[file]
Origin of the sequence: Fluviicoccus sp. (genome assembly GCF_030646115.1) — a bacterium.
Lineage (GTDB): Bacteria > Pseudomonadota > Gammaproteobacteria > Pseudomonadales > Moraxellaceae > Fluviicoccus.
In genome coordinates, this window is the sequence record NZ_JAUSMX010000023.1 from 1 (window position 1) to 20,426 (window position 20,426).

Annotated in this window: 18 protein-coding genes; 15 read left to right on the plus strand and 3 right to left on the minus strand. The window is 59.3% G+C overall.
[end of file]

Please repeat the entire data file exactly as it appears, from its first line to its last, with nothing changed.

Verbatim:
Origin of the sequence: Fluviicoccus sp. (genome assembly GCF_030646115.1) — a bacterium.
Lineage (GTDB): Bacteria > Pseudomonadota > Gammaproteobacteria > Pseudomonadales > Moraxellaceae > Fluviicoccus.
In genome coordinates, this window is the sequence record NZ_JAUSMX010000023.1 from 1 (window position 1) to 20,426 (window position 20,426).

Annotated in this window: 18 protein-coding genes; 15 read left to right on the plus strand and 3 right to left on the minus strand. The window is 59.3% G+C overall.